I admit I had never heard of King Charles before I offered to review this album. And while I’m glad I have now, I also feel like I wouldn’t have really missed out even if I had never listened to Gamble For A Rose. The 30-year old British singer-songwriter combines folk and rock elements with pop music, which, on one hand, may pleasantly surprise the listener, but on the other, disrupts what would have sounded a lot better had he focused on just one genre per track.
The album starts out strong with Loose Change For A Boatman. Charles’s voice is soothing and wonderfully understated throughout the album; he doesn’t attempt to impress the listener with long drawn-out notes or complex tunes. The guitar riff is catchy, and this is one of the very few songs which was improved with the combination of soft folk sounds with the stronger rock influences. Animal Desires and Choke are similarly pleasant to listen to, but less memorable. The titular track, Gamble For A Rose is unfortunately underwhelming, with a pretty bland tune and equally mediocre lyrics (“I guess you could call this song my gamble for a rose / Oh with your hand in mine I may be burdened but I’ll never be broke”).
Certain tracks on the album had a painful recurring theme for me. I listened to St Peter’s Gate, New Orleans, and Coco Chitty with growing delight as each began with attention-grabbing melodies only made better with Charles’s voice… and then I continued listening in dismay as Charles attempted to distinguish his style by unnecessarily inserting an electric guitar and heavy drums into the once-simple-but-lovely songs, and thus ruining the initially built-up sentiment. Showing his versatility wasn’t really worth it, in this case.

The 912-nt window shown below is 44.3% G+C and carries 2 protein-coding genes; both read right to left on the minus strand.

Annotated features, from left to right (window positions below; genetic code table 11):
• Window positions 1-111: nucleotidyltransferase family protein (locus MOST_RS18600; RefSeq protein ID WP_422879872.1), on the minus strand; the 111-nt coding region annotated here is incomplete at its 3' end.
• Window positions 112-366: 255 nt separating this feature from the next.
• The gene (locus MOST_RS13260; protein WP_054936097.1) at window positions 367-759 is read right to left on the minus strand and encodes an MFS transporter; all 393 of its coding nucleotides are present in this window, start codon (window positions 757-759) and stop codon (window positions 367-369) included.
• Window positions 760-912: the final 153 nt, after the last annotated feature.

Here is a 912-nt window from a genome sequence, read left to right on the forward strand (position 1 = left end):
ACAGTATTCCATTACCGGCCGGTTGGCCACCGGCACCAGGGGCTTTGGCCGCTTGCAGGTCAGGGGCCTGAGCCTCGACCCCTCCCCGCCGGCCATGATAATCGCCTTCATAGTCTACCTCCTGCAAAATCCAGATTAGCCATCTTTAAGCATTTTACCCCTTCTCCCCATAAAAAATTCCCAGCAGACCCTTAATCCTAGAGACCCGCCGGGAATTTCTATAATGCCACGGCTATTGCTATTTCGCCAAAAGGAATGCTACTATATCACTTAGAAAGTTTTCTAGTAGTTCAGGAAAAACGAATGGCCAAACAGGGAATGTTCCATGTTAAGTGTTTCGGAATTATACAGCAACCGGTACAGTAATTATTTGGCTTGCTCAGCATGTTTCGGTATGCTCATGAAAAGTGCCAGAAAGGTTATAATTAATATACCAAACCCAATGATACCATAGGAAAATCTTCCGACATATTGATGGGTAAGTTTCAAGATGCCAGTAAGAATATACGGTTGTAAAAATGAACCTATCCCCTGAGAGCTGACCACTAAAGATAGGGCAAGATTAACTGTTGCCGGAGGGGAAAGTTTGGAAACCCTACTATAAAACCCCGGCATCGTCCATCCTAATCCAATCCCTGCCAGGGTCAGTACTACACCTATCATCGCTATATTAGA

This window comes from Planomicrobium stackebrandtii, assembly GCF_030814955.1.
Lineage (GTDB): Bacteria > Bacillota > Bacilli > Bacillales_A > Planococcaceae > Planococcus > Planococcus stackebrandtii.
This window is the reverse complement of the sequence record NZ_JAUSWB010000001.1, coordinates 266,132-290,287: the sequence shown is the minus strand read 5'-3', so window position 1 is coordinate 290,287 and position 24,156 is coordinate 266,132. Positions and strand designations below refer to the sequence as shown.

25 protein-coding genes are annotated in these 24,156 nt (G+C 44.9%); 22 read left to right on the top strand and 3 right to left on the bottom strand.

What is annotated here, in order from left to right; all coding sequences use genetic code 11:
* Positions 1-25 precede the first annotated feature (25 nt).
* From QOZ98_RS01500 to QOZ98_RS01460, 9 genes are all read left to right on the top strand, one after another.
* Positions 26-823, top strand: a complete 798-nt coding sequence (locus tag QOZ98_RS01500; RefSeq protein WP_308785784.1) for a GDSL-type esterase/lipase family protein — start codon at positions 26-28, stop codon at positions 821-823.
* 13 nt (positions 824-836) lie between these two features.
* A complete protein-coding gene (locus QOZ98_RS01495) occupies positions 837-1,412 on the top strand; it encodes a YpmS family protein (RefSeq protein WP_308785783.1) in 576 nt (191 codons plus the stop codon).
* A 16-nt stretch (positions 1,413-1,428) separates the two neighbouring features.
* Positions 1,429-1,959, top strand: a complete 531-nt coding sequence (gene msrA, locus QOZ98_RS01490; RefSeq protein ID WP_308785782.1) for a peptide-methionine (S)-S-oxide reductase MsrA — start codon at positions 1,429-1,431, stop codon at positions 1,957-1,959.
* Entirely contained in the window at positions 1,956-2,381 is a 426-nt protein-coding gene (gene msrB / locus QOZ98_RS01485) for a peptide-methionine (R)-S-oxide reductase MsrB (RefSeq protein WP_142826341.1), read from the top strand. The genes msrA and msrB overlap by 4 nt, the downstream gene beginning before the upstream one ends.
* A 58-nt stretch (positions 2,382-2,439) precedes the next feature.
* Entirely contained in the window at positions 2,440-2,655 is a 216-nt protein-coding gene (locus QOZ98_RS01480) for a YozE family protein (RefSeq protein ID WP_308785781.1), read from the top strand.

Some highlights included Carry Me Away, which stands out as a charming acoustic love song, thankfully isolated from any rock elements. Similarly, Bright Thing, a predominantly rock track is notable for its melody and lyrically striking chorus (“If I let you into my heart, I’ll let you under my skin / And I’ll chase you out, just like I chased you in”).
It must be said, most of the tracks on Gamble For A Rose have decent lyrics. Of course, most of the tracks are either songs about being betrayed in love (Loose Change For A Boatman, Choked) or wanting to be with the one you love (Gamble For A Rose, Carry Me Away, Coco Chitty, In Silhouette), and thus, almost inevitably contain some pop-lyric clichés, which don’t really grab your attention – for example, “You played it like you wanted something more from me / When you were just a girl and everything to me” on Choked. In this aspect, Tomorrow’s Fool, an emotional track possibly about Charles’s own journey in life stands out:
“I will be a fool today
I’m scared of what tomorrow brings
Tears will flow, I’ll beat myself
But I’m too proud to ever change.”
While King Charles has made a promising start to his sound with this album (this is only his second album after all), I feel like his music could become more enjoyable if he didn’t attempt to fit every genre of music within his interest into nearly every track. Overall, Gamble For A Rose leaves the listener happy enough with what they have listened to, but doesn’t give them anything to make the album truly worth remembering and coming back to.